When friends, family, colleagues and potential voters listen to Gomberg’s words, he is told: “Howard, we love you. Howard, we love your ideas. But you’re not a politician, how could you be the mayor?”
For a brief moment, Gomberg did question his bid for mayor but researched the Toronto City Act – an act passed in June 2006 that is basically a charter – and it outlines what a mayor does: Running council meetings and representing the city of Toronto.
Even though he has ruled out a possible run for a city council seat because their work is much harder than the mayor, Gomberg believes he is a better fit for mayor because he “knows how to represent,” has “represented all kinds of people for all kinds of different things,” is a “public guy” and knows “how to use the media.” Gomberg went onto iterate that he thinks that, in the end, he could definitely be mayor: “I think I could, I think I could, I think I could."
“I know more importantly what people can be, what they can do. My campaign is not about me, it’s about you.”
Personal choice
For years now, there have been public movements across the nation calling for the legalization of marijuana. Gomberg supports the legalization of “vices” as long as the person doesn’t impose his or her lifestyle on him.
Gomberg argues that the government is wasting hundreds of millions of dollars by trying to eliminate drugs and throw people in jail, which costs a lot more money than sending them to college. He further notes that drug usage is a health, education and socialization issue “but it is not a criminal act issue.”
“Try making homosexuality illegal again and see how that works out.”
The political campaign
Gomberg may not have the funds to hold a press conference, air political advertisements on television or on the radio or hire a professional campaign team to run public relations, but Gomberg has two serious volunteers.
One student from the Canadian Improv Games, came forward and asked to volunteer. He is his publicity campaign manager. The other is a volunteer who organizes the mayoral candidate’s Facebook, Twitter and YouTube accounts, which is something he notes he couldn’t do on his own.
The Gomberg mayoral campaign has produced 12 YouTube videos. Several videos record Gomberg sitting in a rocking chair where he discusses issues that occur on the campaign trail. Other videos are still images that highlight his “new byztanium” and a “world municipal university.”
The future concerns Gomberg very much. He says the only thing that will stop us from continuing the insanity is to receive a letter from the future that tells us what to do and not to do:
“Dear Mr. Mayor shmuck, didn’t you know that what you’re doing we inherit? Didn’t you know once you bury something in Niagara, we get it now? Didn’t you know that everything is down wind and downstream?” He letter would further state that the child was taught about the middle ages, iron ages and the “stupid ages (us).”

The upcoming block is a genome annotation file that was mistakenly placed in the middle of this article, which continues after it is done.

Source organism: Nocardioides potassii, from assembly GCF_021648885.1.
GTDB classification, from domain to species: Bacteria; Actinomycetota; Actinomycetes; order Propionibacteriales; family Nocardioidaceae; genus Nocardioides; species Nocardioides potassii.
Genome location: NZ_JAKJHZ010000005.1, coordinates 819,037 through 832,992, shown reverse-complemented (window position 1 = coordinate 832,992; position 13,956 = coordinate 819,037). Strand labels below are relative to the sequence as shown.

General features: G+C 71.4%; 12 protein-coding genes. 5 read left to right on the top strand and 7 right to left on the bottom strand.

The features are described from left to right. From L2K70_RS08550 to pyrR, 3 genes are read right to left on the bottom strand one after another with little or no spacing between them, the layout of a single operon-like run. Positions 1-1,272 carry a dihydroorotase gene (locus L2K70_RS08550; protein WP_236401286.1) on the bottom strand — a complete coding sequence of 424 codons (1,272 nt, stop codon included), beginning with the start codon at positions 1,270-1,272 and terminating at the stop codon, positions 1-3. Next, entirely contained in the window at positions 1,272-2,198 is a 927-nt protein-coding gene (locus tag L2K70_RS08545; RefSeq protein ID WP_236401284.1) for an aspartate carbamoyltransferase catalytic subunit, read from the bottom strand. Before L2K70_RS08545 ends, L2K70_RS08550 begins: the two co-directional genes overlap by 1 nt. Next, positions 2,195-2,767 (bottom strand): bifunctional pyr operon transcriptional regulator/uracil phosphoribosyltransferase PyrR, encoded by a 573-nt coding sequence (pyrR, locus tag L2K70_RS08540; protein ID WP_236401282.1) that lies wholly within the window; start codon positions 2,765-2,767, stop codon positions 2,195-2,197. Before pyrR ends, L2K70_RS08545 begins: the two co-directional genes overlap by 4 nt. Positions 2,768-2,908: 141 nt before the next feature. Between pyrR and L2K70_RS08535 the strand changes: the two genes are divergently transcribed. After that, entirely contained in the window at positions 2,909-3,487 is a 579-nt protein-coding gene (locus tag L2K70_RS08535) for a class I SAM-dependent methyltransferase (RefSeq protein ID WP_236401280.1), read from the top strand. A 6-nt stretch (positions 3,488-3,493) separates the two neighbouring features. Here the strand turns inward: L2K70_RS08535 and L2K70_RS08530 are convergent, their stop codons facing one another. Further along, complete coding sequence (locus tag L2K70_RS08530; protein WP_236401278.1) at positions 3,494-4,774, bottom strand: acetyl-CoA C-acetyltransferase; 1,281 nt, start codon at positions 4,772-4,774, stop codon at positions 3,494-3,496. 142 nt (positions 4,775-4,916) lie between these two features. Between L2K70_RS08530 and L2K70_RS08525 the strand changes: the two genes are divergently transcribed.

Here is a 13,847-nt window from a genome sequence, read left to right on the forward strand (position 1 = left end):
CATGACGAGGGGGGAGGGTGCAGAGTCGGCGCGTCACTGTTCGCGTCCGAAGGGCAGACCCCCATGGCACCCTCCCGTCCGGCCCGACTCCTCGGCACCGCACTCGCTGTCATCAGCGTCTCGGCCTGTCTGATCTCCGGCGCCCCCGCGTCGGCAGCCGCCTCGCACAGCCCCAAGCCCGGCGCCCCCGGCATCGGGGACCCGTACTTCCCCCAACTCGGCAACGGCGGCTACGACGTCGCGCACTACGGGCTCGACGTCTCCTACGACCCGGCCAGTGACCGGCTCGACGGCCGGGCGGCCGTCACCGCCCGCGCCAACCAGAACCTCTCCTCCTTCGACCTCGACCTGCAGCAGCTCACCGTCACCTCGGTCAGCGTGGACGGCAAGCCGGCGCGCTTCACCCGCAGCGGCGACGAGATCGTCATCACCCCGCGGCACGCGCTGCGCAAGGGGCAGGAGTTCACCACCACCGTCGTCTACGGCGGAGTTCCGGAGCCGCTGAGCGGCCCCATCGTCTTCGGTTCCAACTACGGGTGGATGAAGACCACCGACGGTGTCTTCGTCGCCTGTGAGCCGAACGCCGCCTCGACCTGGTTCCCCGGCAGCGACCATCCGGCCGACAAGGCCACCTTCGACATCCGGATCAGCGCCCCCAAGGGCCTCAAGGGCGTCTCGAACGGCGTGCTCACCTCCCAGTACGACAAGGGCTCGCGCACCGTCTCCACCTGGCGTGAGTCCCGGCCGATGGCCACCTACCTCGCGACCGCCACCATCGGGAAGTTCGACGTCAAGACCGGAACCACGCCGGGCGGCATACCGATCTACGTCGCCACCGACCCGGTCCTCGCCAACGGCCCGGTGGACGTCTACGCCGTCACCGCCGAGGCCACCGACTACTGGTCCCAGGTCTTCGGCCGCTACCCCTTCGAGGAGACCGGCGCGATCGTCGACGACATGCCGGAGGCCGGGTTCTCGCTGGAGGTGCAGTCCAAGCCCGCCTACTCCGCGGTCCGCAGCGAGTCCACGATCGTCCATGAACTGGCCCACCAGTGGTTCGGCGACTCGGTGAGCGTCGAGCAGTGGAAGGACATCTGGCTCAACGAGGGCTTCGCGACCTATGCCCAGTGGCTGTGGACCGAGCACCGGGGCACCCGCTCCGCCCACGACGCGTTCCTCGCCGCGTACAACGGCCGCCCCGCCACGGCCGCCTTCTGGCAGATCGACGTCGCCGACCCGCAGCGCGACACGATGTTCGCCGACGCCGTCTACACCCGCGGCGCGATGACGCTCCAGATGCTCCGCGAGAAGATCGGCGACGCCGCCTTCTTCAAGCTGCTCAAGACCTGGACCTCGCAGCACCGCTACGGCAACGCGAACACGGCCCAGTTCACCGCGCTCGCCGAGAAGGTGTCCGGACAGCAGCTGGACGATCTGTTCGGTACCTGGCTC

If elected, what would Toronto look like in the next 10 years?
If elected mayor on Oct. 25, the city of Toronto would be much different in the next 10 years because the city would be much cleaner, greener and be the place to see the world. Gomberg would establish several initiatives:
• Cab fleets would be green.
• Airplanes, buses and trains would not run on diesel.
• Fruit and nut trees would be planted all across the city.
• There would be much more bike lanes "and fewer cars the better."
• Whoever wants to come to Toronto must be environmentally clean.
• Contemporary wind turbines would be installed.
What’s next?
You can see Gomberg in the film “Barney’s Version,” which is based on the book by celebrated Canadian writer Mordecai Richler. He is also in a Cialis commercial that plays nightly on television. His next role will be a lawyer in the U.S. television-movie “Breakout Kings.”
Gomberg concluded the interview with a story that occurred after a series of murders broke out in the city’s west-end in the Jane Street and Finch Avenue area.
“I did a kind of a talk on behalf of Martin Luther King and afterward this young African-Canadian kid came up to me and said, ‘Your talking was really good but you don’t know what it’s like up here. Things don’t change up here.’ I had a piece of the Berlin Wall in my pocket and I took it out of my pocket and said, ‘Things do change, here’s the proof.’ I broke a piece off and handed it to him and said, ‘Go change your life, things can change. You’re not a victim.”
Toronto voters go to the polls on Oct. 25.